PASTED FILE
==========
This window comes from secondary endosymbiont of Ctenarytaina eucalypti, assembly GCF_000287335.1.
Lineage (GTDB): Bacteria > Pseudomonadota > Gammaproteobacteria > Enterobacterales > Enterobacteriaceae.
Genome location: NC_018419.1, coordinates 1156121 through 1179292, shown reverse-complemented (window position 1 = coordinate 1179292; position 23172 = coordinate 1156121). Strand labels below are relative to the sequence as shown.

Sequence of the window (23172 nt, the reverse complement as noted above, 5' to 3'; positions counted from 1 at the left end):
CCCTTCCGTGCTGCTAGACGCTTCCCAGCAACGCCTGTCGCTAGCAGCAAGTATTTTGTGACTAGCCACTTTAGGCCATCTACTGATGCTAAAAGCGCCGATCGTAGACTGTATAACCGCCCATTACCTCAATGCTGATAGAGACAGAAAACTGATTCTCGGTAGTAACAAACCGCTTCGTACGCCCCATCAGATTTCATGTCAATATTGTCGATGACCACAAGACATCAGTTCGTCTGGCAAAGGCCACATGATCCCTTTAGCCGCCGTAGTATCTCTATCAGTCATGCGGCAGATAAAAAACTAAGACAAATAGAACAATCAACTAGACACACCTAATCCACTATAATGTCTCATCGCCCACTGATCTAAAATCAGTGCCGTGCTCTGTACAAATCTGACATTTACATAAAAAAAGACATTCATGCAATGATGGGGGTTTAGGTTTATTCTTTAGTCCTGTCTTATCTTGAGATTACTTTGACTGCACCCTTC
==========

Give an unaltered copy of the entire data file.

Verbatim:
This window comes from secondary endosymbiont of Ctenarytaina eucalypti, assembly GCF_000287335.1.
Lineage (GTDB): Bacteria > Pseudomonadota > Gammaproteobacteria > Enterobacterales > Enterobacteriaceae.
Genome location: NC_018419.1, coordinates 1156121 through 1179292, shown reverse-complemented (window position 1 = coordinate 1179292; position 23172 = coordinate 1156121). Strand labels below are relative to the sequence as shown.

Sequence of the window (23172 nt, the reverse complement as noted above, 5' to 3'; positions counted from 1 at the left end):
CCCTTCCGTGCTGCTAGACGCTTCCCAGCAACGCCTGTCGCTAGCAGCAAGTATTTTGTGACTAGCCACTTTAGGCCATCTACTGATGCTAAAAGCGCCGATCGTAGACTGTATAACCGCCCATTACCTCAATGCTGATAGAGACAGAAAACTGATTCTCGGTAGTAACAAACCGCTTCGTACGCCCCATCAGATTTCATGTCAATATTGTCGATGACCACAAGACATCAGTTCGTCTGGCAAAGGCCACATGATCCCTTTAGCCGCCGTAGTATCTCTATCAGTCATGCGGCAGATAAAAAACTAAGACAAATAGAACAATCAACTAGACACACCTAATCCACTATAATGTCTCATCGCCCACTGATCTAAAATCAGTGCCGTGCTCTGTACAAATCTGACATTTACATAAAAAAAGACATTCATGCAATGATGGGGGTTTAGGTTTATTCTTTAGTCCTGTCTTATCTTGAGATTACTTTGACTGCACCCTTC